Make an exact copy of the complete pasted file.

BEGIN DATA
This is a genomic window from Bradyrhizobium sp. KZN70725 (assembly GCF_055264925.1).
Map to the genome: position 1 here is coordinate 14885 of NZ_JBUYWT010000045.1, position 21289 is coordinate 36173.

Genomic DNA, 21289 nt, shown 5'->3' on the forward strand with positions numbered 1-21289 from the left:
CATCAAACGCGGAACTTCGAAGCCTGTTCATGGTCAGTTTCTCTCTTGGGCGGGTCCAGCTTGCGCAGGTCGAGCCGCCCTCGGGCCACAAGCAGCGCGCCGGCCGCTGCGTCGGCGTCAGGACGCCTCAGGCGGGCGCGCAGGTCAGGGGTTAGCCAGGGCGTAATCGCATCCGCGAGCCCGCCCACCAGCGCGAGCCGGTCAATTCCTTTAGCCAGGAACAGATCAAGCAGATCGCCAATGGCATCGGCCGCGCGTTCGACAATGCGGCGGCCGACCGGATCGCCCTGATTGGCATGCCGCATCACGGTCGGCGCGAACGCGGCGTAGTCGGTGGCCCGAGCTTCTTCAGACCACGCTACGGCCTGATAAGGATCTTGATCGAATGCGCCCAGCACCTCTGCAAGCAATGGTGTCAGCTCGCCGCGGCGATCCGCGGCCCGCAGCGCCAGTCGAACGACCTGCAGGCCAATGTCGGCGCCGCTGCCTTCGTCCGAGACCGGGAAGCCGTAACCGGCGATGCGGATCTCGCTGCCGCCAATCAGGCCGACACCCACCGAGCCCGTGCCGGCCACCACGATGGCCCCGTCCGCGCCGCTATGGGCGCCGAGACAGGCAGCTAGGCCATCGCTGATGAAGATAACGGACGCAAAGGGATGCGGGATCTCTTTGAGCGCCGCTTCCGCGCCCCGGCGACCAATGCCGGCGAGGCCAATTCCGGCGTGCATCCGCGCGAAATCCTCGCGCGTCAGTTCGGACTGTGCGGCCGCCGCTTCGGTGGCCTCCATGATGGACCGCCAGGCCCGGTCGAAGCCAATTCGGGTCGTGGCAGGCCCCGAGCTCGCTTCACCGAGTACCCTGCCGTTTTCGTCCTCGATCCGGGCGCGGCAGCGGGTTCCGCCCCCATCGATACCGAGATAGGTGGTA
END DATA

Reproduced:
This is a genomic window from Bradyrhizobium sp. KZN70725 (assembly GCF_055264925.1).
Map to the genome: position 1 here is coordinate 14885 of NZ_JBUYWT010000045.1, position 21289 is coordinate 36173.

Genomic DNA, 21289 nt, shown 5'->3' on the forward strand with positions numbered 1-21289 from the left:
CATCAAACGCGGAACTTCGAAGCCTGTTCATGGTCAGTTTCTCTCTTGGGCGGGTCCAGCTTGCGCAGGTCGAGCCGCCCTCGGGCCACAAGCAGCGCGCCGGCCGCTGCGTCGGCGTCAGGACGCCTCAGGCGGGCGCGCAGGTCAGGGGTTAGCCAGGGCGTAATCGCATCCGCGAGCCCGCCCACCAGCGCGAGCCGGTCAATTCCTTTAGCCAGGAACAGATCAAGCAGATCGCCAATGGCATCGGCCGCGCGTTCGACAATGCGGCGGCCGACCGGATCGCCCTGATTGGCATGCCGCATCACGGTCGGCGCGAACGCGGCGTAGTCGGTGGCCCGAGCTTCTTCAGACCACGCTACGGCCTGATAAGGATCTTGATCGAATGCGCCCAGCACCTCTGCAAGCAATGGTGTCAGCTCGCCGCGGCGATCCGCGGCCCGCAGCGCCAGTCGAACGACCTGCAGGCCAATGTCGGCGCCGCTGCCTTCGTCCGAGACCGGGAAGCCGTAACCGGCGATGCGGATCTCGCTGCCGCCAATCAGGCCGACACCCACCGAGCCCGTGCCGGCCACCACGATGGCCCCGTCCGCGCCGCTATGGGCGCCGAGACAGGCAGCTAGGCCATCGCTGATGAAGATAACGGACGCAAAGGGATGCGGGATCTCTTTGAGCGCCGCTTCCGCGCCCCGGCGACCAATGCCGGCGAGGCCAATTCCGGCGTGCATCCGCGCGAAATCCTCGCGCGTCAGTTCGGACTGTGCGGCCGCCGCTTCGGTGGCCTCCATGATGGACCGCCAGGCCCGGTCGAAGCCAATTCGGGTCGTGGCAGGCCCCGAGCTCGCTTCACCGAGTACCCTGCCGTTTTCGTCCTCGATCCGGGCGCGGCAGCGGGTTCCGCCCCCATCGATACCGAGATAGGTGGTA